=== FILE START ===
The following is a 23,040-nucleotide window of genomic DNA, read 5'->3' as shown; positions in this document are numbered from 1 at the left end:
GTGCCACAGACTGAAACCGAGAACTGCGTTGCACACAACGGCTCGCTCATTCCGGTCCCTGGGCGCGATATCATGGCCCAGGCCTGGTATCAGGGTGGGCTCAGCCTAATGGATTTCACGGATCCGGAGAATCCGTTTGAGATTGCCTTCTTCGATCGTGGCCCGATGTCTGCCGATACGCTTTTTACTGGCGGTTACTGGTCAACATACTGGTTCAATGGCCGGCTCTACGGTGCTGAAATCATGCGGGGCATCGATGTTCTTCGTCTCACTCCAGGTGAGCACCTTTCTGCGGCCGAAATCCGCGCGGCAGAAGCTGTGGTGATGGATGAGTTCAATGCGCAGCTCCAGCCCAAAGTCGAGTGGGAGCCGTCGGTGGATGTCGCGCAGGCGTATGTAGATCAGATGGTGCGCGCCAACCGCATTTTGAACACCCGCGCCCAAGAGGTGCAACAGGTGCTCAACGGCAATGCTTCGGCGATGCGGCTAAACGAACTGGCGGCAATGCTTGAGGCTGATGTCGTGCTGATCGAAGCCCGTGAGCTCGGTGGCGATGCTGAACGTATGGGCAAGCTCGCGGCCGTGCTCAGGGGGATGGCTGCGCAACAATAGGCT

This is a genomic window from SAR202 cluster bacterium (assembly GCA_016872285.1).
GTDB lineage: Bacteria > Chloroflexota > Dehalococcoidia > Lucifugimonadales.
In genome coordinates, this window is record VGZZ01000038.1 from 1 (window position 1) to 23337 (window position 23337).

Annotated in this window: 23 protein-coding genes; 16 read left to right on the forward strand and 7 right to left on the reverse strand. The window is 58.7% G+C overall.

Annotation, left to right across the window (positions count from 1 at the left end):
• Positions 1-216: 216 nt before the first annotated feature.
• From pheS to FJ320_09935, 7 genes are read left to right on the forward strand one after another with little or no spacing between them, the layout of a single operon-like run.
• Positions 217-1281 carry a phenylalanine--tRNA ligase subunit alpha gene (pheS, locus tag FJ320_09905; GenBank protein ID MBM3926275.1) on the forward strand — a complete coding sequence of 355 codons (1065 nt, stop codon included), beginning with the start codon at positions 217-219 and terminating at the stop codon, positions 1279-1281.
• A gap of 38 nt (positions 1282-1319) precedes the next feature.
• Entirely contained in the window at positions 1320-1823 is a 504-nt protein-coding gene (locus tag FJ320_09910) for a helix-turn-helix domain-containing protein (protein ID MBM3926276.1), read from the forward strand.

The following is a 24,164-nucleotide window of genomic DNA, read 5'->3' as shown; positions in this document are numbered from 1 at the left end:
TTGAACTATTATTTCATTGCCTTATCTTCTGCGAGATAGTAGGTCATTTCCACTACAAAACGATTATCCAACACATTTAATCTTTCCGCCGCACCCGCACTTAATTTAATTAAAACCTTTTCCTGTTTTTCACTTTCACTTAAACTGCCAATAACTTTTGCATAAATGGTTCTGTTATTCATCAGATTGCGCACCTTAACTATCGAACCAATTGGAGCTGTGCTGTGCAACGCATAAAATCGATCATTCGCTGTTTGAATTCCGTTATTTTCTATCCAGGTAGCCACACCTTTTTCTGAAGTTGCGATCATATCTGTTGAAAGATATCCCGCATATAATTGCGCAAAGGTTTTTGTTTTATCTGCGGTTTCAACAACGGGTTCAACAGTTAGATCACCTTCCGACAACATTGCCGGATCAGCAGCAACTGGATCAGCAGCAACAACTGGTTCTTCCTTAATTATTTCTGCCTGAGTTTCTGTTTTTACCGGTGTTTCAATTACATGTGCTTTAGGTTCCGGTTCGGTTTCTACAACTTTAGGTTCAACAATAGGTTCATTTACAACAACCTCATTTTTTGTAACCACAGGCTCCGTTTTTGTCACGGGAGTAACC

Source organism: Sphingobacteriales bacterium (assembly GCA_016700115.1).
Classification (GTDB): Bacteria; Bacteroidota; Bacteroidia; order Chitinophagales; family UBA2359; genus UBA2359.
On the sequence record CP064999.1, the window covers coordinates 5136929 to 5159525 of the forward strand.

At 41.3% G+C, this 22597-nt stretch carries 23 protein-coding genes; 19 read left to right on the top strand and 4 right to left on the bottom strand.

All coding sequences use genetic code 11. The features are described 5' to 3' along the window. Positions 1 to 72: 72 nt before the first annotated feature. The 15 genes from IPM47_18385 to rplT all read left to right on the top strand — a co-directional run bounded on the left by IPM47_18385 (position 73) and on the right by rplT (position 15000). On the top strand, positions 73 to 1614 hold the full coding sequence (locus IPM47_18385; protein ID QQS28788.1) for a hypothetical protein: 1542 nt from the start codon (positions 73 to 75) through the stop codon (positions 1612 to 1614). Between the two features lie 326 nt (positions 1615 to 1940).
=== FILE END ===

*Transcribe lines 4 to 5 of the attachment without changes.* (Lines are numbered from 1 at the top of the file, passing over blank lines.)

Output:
GTDB lineage: Bacteria > Chloroflexota > Dehalococcoidia > Lucifugimonadales.
In genome coordinates, this window is record VGZZ01000038.1 from 1 (window position 1) to 23337 (window position 23337).